What is there left to say about the San Francisco 49ers that hasn't already been disallowed by Coach George Seifert?
Well, the Niners are in town tonight, but you didn't hear that from me.
There are rumors of a football game, but at this point in time, we can neither confirm nor deny them.
Allegedly, the Rams are also involved, but in what capacity, we're not at liberty to discuss.
This is Forty-Niner Football we're talking about. Or not talking about. This is the trade secret of the '80s, the Montana Project--football so good, it's meant to be sampled only at the proprietor's discretion.
But if we can go off the record for a minute, let's say one thing about the 49ers as they reportedly head into their second meeting of the season with the Rams:
This you can see by what you're not permitted to see. Camp Seifert, pretty much a closed book to begin with, was placed on special alert this week in preparation for the Rams. For the first time since the 1970s, predating the Bill Walsh Era, 49er practices were closed to visiting writers.
Initially, Seifert had declared all practices closed to all writers. But at the urging of his public relations staff, Seifert relented; writers could watch practice as long as they didn't report anything worth reporting, such as lineup changes or new formations.
You can look but you better not vouch.
When that went over like a blocked punt--swatted back, returned to sender--Seifert eventually settled on his final dictum: No Ram writers at 49er workouts.
"Things are pretty tight," Seifert conceded. "This is a time we'd just as soon keep to ourselves."
But Bay Area reporters were OK. Why? "We kept it open for the good of media relations," Seifert said, "and the trust we have in the local media. We're all in this together."
This type of thinking, if not scary, is warped, for at least two reasons.
First of all, no, we're not all in this together, George. There's a reason your guys wear numbers and our guys wear bad sport coats. You pass and run, pass and fail, win and lose. We record it. The relationship ends there. And if it doesn't, the relationship ought to be re-evaluated.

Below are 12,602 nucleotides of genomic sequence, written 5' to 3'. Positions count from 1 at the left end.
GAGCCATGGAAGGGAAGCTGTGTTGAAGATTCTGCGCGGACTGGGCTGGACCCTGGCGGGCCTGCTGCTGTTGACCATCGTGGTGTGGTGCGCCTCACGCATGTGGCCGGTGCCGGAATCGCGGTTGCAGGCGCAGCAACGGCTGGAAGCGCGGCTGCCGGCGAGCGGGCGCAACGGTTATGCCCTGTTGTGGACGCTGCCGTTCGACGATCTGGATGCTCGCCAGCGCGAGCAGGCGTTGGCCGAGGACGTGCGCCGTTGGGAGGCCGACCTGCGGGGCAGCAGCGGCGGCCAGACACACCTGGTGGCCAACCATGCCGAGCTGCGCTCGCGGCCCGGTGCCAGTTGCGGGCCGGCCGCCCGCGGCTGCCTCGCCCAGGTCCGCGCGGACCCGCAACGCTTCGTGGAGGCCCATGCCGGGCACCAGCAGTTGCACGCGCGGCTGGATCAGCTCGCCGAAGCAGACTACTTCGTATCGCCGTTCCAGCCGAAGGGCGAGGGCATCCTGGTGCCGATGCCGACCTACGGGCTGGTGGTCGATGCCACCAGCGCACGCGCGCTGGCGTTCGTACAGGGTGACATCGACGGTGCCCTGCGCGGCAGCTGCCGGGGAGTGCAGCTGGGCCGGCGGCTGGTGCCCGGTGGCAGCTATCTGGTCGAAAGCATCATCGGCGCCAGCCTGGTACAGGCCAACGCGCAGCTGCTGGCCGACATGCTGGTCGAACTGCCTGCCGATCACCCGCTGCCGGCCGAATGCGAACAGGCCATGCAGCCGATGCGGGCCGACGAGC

Secondly, suppose a writer is privy to a whole practice session's worth of new Xs and O's. What then? Is he supposed to be able to instantly recognize it, assimilate it and then report back on it?
Sorry, but few of us are so equipped.
Hello, John? John Robinson? Just watched the 49ers work out today. Look out for the big, fast guy in gray sweat pants. They seem to throw to him a lot.
After the 49ers wrapped up drills on Thursday afternoon, a group of writers--home and away alike--huddled around Seifert for his daily state-of-the-team address. Seifert opened by glancing at the hotel that straddles the practice field and quipping, "I hear the Rams rented a room at the Doubletree Inn."
That brought a few laughs and an observation that Al Davis used to believe things such as that.
"Maybe I do, too," Seifert said.
No one was absolutely sure he was kidding.
Evidently, the 49ers' pyramid of success is built upon this mentality. The team's Santa Clara training complex is a paranoid's paradise, replete with surveillance cameras, electric gate, around-the-clock security guards and the special permission that is required to traipse up the gilded staircase for an appointment in the publicity department.
This week, the 49ers were even hiding their three Super Bowl trophies, although visitors were informed that they had been taken away for cleaning. Apparently, the Bay Area earthquake shook loose some dust inside the glass case and no 49er wants dust resting on his laurels.
A fourth trophy could be added soon, considering that San Francisco owns the league's best record at 11-2 and can clinch its fourth consecutive NFC West championship with a victory over the Rams tonight.
So why are the 49ers worried?
Joe Montana's rib cage remains a concern, but as long as Steve Young hangs a shingle in the bullpen, how big a concern can that be?
No, credit the Rams as the cause of the latest anxiety attack. They beat San Francisco in their last encounter, 13-12, on Oct. 1, and the 49ers have paid close attention to the Montana-like resurrections engineered by Jim Everett the past two weeks in New Orleans and Dallas.
"Their offense has changed quite a bit since the first game," Seifert allows. "There's not the great need for the run anymore. Now, they can control the football by throwing it."
And on the day the Rams play 60 minutes like they do the last two minutes, the 49ers are hoping to be playing host to Atlanta.
So, Seifert frets and the Niners sweat under a veil of secrecy. But tonight, the closed practices are complete and the highly classified game plan is in place. Tonight, we finally get to see what Seifert didn't want anybody to see.
It had better be good.